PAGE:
Provenance is information about how something got to be the way it is. This sort of information is critical to biomedical research, as it can encompass a wide amount of information. Earlier this year, the World Wide Web Consortium, (W3C) released as a recommendation a provenance ontology called PROV-O that is intended to be used as a language for expressing provenance on the web. For some basics on using PROV-O, see my blog post on how newspapers can use it to cite their sources.
PROV-O is a fantastic example of how data managers and software developers can take advantage of general purpose ontologies. The core of PROV is very simple, and divides the world into entities and activities.Agents can be either entities or activities, but not all entities and activities are agents (this is actually a key feature of OWL, see #5, Doctors are patients too). Entities can be derived from one another, can be attributed to agents, and can be generated by and used in activities.
This core describes a significant amount of work that is done in biobanks, and as people perform work on biospecimens, it is possible to describe that work in terms of PROV-O. Work done in multiple biobanks, when described using PROV-O, can be compared and integrated easily because the mappings are already in place. Since this model has been defined in a global context (anyone can go and look up the definitions), it is much harder to misinterpret information that uses it.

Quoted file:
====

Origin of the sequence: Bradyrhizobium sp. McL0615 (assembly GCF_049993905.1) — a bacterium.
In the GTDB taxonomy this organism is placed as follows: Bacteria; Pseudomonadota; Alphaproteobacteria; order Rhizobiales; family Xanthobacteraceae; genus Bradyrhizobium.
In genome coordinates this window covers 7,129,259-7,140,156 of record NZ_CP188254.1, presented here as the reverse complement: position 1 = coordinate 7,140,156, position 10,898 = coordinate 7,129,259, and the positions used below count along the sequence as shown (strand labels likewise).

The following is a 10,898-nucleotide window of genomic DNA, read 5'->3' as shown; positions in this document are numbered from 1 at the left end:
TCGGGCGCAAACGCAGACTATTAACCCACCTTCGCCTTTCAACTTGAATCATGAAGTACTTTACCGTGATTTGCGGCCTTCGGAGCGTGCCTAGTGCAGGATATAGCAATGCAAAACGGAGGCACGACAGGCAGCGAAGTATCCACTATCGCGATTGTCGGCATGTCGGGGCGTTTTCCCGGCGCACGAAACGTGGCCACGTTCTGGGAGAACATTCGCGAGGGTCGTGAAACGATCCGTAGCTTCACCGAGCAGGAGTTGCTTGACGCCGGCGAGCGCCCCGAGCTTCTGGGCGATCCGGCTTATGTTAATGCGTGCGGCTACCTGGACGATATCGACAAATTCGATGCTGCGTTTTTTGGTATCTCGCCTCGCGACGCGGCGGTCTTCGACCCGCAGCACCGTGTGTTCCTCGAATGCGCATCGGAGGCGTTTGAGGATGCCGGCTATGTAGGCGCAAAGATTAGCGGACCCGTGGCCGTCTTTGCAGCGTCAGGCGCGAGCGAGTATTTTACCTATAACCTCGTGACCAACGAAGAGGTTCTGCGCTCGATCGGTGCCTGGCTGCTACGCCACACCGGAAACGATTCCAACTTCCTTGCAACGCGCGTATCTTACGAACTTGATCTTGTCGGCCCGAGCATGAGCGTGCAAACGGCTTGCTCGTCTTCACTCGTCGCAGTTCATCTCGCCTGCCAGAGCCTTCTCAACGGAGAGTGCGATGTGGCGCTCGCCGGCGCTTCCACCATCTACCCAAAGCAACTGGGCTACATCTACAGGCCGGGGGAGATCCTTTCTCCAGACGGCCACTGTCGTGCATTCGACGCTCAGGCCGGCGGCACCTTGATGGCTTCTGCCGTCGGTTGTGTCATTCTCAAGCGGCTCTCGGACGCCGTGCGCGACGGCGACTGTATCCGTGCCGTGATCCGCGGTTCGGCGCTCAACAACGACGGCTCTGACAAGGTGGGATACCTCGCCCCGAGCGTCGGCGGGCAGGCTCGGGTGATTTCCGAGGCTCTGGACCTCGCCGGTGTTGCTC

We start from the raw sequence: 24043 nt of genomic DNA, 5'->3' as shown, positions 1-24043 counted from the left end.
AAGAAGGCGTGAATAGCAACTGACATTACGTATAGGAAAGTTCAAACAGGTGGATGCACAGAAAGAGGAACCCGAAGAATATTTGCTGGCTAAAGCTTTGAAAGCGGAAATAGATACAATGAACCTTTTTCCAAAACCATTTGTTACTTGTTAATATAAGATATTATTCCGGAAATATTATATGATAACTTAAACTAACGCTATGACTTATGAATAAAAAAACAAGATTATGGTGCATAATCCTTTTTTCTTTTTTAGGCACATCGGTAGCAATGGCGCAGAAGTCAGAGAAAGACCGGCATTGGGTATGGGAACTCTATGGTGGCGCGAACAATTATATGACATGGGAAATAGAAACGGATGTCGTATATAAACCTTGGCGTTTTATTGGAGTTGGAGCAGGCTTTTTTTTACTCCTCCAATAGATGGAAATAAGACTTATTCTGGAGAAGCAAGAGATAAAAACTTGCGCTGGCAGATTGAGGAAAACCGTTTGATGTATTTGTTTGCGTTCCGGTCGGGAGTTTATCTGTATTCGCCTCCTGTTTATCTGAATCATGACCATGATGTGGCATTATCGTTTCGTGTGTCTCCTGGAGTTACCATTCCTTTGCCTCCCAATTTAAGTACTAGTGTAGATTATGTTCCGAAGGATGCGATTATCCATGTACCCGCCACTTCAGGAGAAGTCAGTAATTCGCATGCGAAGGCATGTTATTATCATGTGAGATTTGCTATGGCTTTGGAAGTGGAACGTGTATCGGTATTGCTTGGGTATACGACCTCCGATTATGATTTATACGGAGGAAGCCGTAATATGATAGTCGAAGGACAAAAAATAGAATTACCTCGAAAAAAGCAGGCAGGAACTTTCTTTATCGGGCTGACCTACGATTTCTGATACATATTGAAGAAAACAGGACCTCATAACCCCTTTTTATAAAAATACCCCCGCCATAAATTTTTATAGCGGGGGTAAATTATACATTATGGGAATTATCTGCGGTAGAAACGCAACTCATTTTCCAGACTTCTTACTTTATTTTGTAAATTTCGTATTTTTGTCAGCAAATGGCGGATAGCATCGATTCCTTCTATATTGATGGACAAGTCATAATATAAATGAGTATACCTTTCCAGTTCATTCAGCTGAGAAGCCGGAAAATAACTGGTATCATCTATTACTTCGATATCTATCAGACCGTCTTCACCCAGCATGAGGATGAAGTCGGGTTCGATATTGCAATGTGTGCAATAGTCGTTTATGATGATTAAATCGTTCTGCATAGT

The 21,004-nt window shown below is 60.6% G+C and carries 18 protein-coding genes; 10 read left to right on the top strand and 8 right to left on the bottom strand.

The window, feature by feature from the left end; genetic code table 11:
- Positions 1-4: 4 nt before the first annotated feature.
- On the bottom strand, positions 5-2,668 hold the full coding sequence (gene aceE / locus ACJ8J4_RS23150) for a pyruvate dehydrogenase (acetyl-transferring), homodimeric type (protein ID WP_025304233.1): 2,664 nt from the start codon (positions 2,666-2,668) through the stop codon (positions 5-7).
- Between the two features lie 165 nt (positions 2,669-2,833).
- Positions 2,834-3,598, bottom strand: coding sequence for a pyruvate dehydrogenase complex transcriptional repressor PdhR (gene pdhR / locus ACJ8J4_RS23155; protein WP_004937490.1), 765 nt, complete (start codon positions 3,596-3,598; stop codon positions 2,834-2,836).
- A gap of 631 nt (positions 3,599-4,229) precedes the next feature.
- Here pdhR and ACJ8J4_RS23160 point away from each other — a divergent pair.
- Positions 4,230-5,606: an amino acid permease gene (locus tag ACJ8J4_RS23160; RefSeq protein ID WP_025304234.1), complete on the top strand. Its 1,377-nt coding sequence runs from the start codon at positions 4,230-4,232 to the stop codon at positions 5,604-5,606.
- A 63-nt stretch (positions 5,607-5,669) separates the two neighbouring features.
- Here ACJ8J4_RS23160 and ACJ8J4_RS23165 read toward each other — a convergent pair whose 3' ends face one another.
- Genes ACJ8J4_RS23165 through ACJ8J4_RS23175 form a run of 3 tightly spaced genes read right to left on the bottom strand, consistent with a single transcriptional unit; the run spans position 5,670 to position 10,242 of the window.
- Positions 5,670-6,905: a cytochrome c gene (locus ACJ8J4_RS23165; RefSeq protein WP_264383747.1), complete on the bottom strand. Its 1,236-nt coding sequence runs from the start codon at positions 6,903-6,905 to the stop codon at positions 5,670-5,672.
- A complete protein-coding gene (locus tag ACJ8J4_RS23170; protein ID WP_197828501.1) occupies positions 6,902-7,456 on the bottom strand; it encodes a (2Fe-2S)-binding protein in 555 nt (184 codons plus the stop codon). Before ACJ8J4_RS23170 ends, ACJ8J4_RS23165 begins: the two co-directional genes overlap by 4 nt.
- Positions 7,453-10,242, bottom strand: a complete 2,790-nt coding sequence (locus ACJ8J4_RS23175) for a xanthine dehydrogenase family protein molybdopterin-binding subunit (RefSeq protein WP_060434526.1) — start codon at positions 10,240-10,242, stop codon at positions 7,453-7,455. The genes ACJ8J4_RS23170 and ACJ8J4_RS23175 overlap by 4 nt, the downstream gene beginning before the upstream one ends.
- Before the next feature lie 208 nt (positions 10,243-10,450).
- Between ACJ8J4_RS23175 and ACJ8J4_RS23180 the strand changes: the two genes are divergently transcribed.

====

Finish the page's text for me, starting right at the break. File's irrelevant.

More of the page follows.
When PROV-O is combined with other vocabularies that describe specific tissue types and other biomedical concepts, it becomes a ready-to-use biobanking information model that can also be used to describe experimental results, LIMS processing events, and maybe even patient records.
The basic entities and relations of PROV-o. image source www.w3c.org
4. Doctors are Patients Too
In Object Oriented Programming, when an object is made, it gets a particular class. If, for instance, one has a Patient class and a Physician class, it is very difficult to make an instance that is both a Patient and a Physician. In OWL and RDF, it’s trivial:
This is because OWL and RDF are expressed as graphs. What we are doing when we say the above is making a graph that looks like this:
That is, the entity DrJones has links that are labeled rdf:type to both the entities Physician and Patient. If there is nothing in the definitions of Physician and Patient that prohibits one from being the other, this is perfectly fine. The use of graphs is what makes it possible to combine data from multiple sources, as they are simply laid on top of each other. Further, graphs make it easy to talk about other graphs, such as specimen derivation trees, and make it easy to dynamically add new kinds of attributes and annotations on an as-needed basis.
Reasoning over graphs is what makes semantics pretty special - we can create rules that fill out things that are implied by other parts of the graph, for instance, if we say that DrJones has the patient Mr. Brown, we can infer that she is a Physician, simply by the fact that her role in that link is someone who has patients.
Semantics make it easier to understand our data and explain it to others. Embedding those semantics in RDF graph databases makes it easy to share and query that data. When we use ontologies like PROV-O to explain our data, we get a level of free interoperability and mutual understanding that can be very expensive and time consuming to produce through other means. I’ll be talking about other interesting uses of OWL and RDF Semantics in the future, so stay tuned.
- Jim McCusker